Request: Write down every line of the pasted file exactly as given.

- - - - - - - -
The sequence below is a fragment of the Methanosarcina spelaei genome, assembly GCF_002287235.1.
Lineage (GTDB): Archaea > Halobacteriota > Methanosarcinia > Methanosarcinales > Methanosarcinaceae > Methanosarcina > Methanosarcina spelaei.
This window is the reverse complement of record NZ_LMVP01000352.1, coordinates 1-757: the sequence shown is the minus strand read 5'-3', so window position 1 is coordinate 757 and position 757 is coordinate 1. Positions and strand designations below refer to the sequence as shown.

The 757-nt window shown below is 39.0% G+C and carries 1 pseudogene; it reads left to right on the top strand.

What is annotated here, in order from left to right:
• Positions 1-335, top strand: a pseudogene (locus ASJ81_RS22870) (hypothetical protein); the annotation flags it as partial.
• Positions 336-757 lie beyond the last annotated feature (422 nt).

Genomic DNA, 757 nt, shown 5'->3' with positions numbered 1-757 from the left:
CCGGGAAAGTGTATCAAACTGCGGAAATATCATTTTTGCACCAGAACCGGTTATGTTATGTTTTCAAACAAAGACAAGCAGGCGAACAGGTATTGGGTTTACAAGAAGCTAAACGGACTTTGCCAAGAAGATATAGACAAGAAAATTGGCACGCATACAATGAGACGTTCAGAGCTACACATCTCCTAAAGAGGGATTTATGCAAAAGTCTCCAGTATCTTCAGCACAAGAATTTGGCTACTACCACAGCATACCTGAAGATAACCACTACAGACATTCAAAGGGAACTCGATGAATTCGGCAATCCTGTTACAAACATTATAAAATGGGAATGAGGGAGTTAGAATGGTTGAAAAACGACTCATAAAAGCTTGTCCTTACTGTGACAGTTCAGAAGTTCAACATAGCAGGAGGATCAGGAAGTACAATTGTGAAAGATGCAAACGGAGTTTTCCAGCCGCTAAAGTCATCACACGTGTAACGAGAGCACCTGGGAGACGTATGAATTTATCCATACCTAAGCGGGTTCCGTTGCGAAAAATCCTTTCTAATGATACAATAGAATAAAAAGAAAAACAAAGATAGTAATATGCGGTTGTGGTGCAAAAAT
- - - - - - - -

The sequence below is a fragment of the Methanosarcina spelaei genome, assembly GCF_002287235.1.
Lineage (GTDB): Archaea > Halobacteriota > Methanosarcinia > Methanosarcinales > Methanosarcinaceae > Methanosarcina > Methanosarcina spelaei.
This window is the reverse complement of record NZ_LMVP01000352.1, coordinates 1-757: the sequence shown is the minus strand read 5'-3', so window position 1 is coordinate 757 and position 757 is coordinate 1. Positions and strand designations below refer to the sequence as shown.

The 757-nt window shown below is 39.0% G+C and carries 1 pseudogene; it reads left to right on the top strand.

What is annotated here, in order from left to right:
• Positions 1-335, top strand: a pseudogene (locus ASJ81_RS22870) (hypothetical protein); the annotation flags it as partial.
• Positions 336-757 lie beyond the last annotated feature (422 nt).

Genomic DNA, 757 nt, shown 5'->3' with positions numbered 1-757 from the left:
CCGGGAAAGTGTATCAAACTGCGGAAATATCATTTTTGCACCAGAACCGGTTATGTTATGTTTTCAAACAAAGACAAGCAGGCGAACAGGTATTGGGTTTACAAGAAGCTAAACGGACTTTGCCAAGAAGATATAGACAAGAAAATTGGCACGCATACAATGAGACGTTCAGAGCTACACATCTCCTAAAGAGGGATTTATGCAAAAGTCTCCAGTATCTTCAGCACAAGAATTTGGCTACTACCACAGCATACCTGAAGATAACCACTACAGACATTCAAAGGGAACTCGATGAATTCGGCAATCCTGTTACAAACATTATAAAATGGGAATGAGGGAGTTAGAATGGTTGAAAAACGACTCATAAAAGCTTGTCCTTACTGTGACAGTTCAGAAGTTCAACATAGCAGGAGGATCAGGAAGTACAATTGTGAAAGATGCAAACGGAGTTTTCCAGCCGCTAAAGTCATCACACGTGTAACGAGAGCACCTGGGAGACGTATGAATTTATCCATACCTAAGCGGGTTCCGTTGCGAAAAATCCTTTCTAATGATACAATAGAATAAAAAGAAAAACAAAGATAGTAATATGCGGTTGTGGTGCAAAAAT